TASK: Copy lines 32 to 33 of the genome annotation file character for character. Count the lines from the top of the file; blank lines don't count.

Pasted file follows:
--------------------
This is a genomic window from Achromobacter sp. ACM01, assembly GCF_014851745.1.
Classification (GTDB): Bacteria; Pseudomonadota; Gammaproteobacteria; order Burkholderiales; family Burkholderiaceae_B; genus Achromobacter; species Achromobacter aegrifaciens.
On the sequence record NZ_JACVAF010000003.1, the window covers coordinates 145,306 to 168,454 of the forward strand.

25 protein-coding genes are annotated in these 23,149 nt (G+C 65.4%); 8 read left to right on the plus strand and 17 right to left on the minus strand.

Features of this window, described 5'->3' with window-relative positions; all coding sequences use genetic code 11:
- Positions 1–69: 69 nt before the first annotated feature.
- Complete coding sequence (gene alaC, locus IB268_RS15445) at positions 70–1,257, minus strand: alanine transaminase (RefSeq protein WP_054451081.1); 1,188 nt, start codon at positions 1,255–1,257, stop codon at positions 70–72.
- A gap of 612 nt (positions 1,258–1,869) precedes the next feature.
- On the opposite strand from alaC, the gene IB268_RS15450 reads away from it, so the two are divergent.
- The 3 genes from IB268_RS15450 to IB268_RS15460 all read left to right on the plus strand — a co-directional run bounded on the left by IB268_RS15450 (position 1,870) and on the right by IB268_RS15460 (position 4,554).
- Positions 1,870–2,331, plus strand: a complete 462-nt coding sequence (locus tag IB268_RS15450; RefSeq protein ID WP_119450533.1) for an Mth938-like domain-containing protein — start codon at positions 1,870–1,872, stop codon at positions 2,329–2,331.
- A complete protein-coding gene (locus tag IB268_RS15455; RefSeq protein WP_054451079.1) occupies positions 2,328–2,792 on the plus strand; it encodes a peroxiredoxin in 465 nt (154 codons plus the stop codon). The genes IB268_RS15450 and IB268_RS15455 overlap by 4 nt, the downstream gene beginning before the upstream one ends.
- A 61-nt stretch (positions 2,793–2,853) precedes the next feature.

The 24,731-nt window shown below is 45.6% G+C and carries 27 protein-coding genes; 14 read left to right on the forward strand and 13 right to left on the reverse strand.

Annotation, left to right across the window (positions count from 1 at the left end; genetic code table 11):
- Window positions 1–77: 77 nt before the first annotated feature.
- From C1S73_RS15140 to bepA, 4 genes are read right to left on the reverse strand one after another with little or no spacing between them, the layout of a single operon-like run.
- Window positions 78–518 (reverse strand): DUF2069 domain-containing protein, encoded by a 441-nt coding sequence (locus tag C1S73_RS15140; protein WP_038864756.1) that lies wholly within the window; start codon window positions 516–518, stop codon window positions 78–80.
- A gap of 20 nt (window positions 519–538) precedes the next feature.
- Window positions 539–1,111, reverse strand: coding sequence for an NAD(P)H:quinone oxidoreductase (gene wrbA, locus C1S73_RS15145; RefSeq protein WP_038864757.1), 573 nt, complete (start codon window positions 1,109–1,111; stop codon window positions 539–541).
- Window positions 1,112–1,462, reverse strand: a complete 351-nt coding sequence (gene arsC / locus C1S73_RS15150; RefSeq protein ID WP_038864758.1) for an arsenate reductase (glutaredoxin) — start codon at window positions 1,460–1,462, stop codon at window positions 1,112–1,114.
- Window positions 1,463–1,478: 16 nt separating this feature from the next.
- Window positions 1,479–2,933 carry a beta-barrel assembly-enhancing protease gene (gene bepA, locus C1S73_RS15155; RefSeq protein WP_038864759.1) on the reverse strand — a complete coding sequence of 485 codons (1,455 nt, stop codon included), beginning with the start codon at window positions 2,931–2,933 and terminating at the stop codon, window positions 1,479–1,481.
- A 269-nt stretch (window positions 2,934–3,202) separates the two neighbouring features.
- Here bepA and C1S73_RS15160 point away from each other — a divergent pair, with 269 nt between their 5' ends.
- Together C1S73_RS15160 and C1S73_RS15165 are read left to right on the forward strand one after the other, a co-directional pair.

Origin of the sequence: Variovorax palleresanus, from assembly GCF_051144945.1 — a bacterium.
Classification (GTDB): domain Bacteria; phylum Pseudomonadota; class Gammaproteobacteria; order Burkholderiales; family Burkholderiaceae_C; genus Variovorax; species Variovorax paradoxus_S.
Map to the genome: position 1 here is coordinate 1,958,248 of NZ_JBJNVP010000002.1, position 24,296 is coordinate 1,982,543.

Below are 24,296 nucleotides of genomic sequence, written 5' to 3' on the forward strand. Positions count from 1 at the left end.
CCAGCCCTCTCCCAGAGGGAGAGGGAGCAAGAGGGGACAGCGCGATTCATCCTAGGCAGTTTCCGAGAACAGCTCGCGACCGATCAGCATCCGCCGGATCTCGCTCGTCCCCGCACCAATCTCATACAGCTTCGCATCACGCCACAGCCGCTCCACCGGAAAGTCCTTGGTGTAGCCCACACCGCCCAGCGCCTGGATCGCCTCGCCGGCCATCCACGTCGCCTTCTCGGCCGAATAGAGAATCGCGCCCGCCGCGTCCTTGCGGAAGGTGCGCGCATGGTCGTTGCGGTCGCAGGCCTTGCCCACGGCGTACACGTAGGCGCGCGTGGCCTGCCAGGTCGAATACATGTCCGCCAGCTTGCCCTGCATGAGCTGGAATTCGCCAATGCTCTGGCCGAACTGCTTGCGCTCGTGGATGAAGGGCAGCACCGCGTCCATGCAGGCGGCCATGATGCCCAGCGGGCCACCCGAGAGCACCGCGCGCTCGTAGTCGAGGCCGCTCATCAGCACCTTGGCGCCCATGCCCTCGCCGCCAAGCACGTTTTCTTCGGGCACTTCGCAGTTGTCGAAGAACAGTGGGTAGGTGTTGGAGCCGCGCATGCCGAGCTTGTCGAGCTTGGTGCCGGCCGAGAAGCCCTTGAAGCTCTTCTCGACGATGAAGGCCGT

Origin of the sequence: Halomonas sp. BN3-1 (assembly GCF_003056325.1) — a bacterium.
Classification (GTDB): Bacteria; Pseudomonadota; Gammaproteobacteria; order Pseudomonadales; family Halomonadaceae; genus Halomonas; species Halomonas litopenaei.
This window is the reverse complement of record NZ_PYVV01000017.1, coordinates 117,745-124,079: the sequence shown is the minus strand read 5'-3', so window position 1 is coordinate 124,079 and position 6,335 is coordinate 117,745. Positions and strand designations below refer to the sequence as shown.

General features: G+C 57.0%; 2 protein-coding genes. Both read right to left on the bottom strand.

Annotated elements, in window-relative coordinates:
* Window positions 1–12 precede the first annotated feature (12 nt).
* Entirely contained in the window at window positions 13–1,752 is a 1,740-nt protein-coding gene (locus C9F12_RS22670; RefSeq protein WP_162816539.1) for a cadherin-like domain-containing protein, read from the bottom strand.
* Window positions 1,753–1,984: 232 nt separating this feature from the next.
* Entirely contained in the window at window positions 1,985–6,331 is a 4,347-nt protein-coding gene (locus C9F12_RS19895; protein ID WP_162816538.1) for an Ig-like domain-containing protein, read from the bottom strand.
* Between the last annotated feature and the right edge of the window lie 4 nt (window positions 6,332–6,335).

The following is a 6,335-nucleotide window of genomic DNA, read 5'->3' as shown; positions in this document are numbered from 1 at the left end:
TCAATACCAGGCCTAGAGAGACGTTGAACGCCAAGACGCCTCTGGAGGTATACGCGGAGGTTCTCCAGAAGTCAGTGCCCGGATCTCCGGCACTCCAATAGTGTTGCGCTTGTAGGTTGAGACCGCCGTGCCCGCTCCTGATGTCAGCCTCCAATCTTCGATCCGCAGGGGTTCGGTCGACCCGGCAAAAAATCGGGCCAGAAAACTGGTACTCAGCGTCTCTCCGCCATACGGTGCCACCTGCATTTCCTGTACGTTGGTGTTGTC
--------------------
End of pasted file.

Origin of the sequence: Halomonas sp. BN3-1 (assembly GCF_003056325.1) — a bacterium.
Classification (GTDB): Bacteria; Pseudomonadota; Gammaproteobacteria; order Pseudomonadales; family Halomonadaceae; genus Halomonas; species Halomonas litopenaei.